By Peter Kranstover '73
Vietnam War defined much of the intellectual atmosphere at
Holy Cross during the late ’60s and early ’70s.
After all, we were the last students to benefit from draft
deferments and the most insecure about joining the “establishment.”
I counted six killed in action from the rural county in Wisconsin
where I grew up, all between my senior year of high school—just
after Tom Hayden and his friends stormed Chicago—and
graduation from Holy Cross in 1973. This contrasted sharply
with the safe, slightly provincial atmosphere, found a thousand
miles away at Holy Cross. The first week of my freshman year,
my roommate from Maine told his friends I was from Wyoming,
not Wisconsin. Close enough. Activism was just becoming fashionable
in the fall of 1969. Clark University, with its more secular
tradition, seemed to be out ahead of us on this score, organizing
a number of buses for what was to be then the largest protest
against the Vietnam War in November 1969.
I decided to go at the suggestion of good friend and fellow
Midwesterner, John Spellman, whose irreverence about most
things—but particularly authority—was very appealing.
John got us our seats through his leftist friends at Clark,
and we departed Carlin Hall early one Saturday, being laughed
at and wished the worst by one of our dorm-mates.
Notable at the Washington march was the middle class—the
teachers, salesmen and housewives who came out to be present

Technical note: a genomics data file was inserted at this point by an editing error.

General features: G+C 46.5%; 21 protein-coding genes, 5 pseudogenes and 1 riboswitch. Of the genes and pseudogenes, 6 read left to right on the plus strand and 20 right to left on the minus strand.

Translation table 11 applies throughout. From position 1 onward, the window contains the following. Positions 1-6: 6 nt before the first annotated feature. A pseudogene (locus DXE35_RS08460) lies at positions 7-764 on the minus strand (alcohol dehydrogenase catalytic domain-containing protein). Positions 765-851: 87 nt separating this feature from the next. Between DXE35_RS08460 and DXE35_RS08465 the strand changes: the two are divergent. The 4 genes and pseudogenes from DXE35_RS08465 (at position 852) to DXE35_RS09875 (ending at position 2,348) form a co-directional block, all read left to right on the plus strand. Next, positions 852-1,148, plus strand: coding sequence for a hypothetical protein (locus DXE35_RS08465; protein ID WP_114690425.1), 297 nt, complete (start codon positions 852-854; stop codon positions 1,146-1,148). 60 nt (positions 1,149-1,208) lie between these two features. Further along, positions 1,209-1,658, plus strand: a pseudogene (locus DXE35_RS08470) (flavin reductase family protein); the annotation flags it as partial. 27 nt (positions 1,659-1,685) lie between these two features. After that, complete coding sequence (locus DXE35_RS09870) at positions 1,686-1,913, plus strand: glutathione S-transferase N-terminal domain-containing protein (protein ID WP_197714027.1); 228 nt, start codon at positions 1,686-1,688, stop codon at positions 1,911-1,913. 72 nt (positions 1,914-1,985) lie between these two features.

at this historic event, registering their disagreement with
a policy that now held no appeal, even for our allies. It
was this broad cross section of society that began to coalesce
behind an effort to withdraw from Vietnam, providing an almost
respectable cachet to anti-war protest.
This did not prevent the ideologues from trying to break
into the Justice Department after the march had concluded,
being repelled quickly by the police and clouds of tear gas.
The assault was meant to get at the draft files and destroy
them. So much for strategy; so much for reality.
The ideology of some of the more rigid elements within the
anti-war movement, such as the Progressive Labor Party, the
pro-Mao crowd and the Young Socialist Alliance, had all of
what Czeslaw Milosz would later call the “captive mind.” It
was a sobering end to what had been a remarkably peaceful
march. We all returned to the bus for the half-day ride to
Worcester, satisfied nonetheless that the nation moved a
bit to the left and that President Nixon was worried.
The SDS (Students for a Democratic Society) group on campus
soon became the RSU (Revolutionary Student Union) to give
it a more activist and threatening moniker. The secret bombings
in Cambodia and the shooting of the students at Kent State
in May 1970 forced the College to forgo exams, actually shutting
down classes for a week before the semester officially ended.
The Black Student Union organized a walkout of its members
that next year, charging the College with racism, if not
pointing the finger at individual whites who had been aggressively
hostile to the new presence of African Americans on campus.
It seemed for a moment that the center could not hold.
Yale, along with hundreds of other universities, announced
an early closing in May 1970. It did, however, allow a number
of groups access to the campus for a teach-in/demonstration
in May, drawing people from all over, including members of
the Weather Underground and the Black Panthers. A number
of us traveled to New Haven for that gathering, not entirely
sure of what to expect. A long Saturday spent there, listening
to the existentialist icon Jean Genet, failed to give us
much solace or optimism about our futures. I tried later
to read Sartre’s Saint Genet but happily gave up after
a few pages of turgid maundering on the existentialism of
That next academic year saw a regular practice of passing
out leaflets against our Vietnam presence or doing a three-day